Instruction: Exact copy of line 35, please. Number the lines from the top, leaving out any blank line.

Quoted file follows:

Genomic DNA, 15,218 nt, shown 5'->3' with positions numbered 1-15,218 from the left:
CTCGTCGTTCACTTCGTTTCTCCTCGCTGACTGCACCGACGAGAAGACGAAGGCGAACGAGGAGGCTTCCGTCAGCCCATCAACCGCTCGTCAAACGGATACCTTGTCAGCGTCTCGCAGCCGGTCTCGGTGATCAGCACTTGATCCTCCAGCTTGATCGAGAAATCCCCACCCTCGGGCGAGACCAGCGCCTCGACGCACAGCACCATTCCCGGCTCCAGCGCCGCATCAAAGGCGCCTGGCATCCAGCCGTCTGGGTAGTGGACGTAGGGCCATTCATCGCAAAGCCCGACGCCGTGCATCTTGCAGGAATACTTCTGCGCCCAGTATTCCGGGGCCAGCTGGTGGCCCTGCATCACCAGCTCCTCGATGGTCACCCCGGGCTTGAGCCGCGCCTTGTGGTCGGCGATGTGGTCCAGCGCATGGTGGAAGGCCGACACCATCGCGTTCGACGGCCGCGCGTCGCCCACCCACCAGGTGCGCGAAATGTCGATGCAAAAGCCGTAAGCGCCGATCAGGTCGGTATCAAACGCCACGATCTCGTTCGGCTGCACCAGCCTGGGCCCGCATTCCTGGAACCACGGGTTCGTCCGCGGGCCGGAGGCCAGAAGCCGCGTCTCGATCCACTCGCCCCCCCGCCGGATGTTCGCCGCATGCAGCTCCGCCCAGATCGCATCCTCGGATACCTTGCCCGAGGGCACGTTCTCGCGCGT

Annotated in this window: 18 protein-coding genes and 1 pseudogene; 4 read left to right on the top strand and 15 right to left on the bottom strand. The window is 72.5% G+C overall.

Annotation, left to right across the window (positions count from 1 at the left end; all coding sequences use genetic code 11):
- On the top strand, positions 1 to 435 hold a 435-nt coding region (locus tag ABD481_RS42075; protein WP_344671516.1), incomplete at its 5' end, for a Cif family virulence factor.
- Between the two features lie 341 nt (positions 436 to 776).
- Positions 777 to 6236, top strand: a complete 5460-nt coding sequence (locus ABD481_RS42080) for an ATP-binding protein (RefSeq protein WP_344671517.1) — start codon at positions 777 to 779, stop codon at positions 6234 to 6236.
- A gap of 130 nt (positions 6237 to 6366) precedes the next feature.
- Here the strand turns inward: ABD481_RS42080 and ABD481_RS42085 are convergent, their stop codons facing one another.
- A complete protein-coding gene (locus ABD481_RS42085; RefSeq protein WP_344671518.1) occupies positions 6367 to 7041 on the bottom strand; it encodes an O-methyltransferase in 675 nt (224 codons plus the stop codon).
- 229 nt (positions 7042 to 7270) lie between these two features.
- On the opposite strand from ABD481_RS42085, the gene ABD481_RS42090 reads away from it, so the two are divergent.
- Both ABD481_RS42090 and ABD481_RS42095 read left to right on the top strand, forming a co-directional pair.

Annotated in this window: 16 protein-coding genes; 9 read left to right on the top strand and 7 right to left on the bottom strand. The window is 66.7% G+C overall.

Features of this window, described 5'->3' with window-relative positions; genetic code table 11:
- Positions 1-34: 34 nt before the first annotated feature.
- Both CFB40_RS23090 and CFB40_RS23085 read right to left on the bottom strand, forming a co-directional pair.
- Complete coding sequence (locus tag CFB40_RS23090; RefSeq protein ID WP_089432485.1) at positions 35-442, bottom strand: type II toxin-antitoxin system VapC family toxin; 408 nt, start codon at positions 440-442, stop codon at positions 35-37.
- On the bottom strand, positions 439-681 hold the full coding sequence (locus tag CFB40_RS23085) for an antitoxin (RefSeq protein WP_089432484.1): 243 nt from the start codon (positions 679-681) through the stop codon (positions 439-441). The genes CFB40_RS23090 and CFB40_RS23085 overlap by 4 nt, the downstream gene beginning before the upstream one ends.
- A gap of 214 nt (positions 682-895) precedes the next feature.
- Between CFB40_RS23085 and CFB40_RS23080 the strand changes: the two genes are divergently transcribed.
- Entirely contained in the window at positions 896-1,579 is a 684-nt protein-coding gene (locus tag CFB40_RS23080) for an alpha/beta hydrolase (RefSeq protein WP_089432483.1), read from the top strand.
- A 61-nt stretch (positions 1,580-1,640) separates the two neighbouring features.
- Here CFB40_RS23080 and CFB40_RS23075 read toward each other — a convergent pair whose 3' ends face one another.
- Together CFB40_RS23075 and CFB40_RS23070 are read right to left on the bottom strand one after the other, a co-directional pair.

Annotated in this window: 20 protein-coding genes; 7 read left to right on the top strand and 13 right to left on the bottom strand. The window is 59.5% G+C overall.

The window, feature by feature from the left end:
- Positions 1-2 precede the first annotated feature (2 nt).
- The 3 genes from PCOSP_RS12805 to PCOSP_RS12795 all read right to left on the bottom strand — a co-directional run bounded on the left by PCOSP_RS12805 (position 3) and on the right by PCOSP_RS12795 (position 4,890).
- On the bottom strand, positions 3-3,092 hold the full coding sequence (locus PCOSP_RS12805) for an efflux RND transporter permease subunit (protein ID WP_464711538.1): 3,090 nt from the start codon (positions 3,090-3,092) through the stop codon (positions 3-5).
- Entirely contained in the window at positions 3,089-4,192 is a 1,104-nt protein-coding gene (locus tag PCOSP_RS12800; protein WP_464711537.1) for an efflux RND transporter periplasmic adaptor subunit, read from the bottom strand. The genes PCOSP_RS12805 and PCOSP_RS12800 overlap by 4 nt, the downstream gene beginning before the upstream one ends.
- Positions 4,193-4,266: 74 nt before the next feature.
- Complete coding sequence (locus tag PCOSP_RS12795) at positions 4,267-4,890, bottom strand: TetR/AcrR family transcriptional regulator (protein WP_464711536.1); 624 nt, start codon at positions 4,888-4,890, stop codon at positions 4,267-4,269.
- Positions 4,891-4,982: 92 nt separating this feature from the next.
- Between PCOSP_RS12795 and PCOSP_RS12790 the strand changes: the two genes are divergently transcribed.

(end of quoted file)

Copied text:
- Between PCOSP_RS12795 and PCOSP_RS12790 the strand changes: the two genes are divergently transcribed.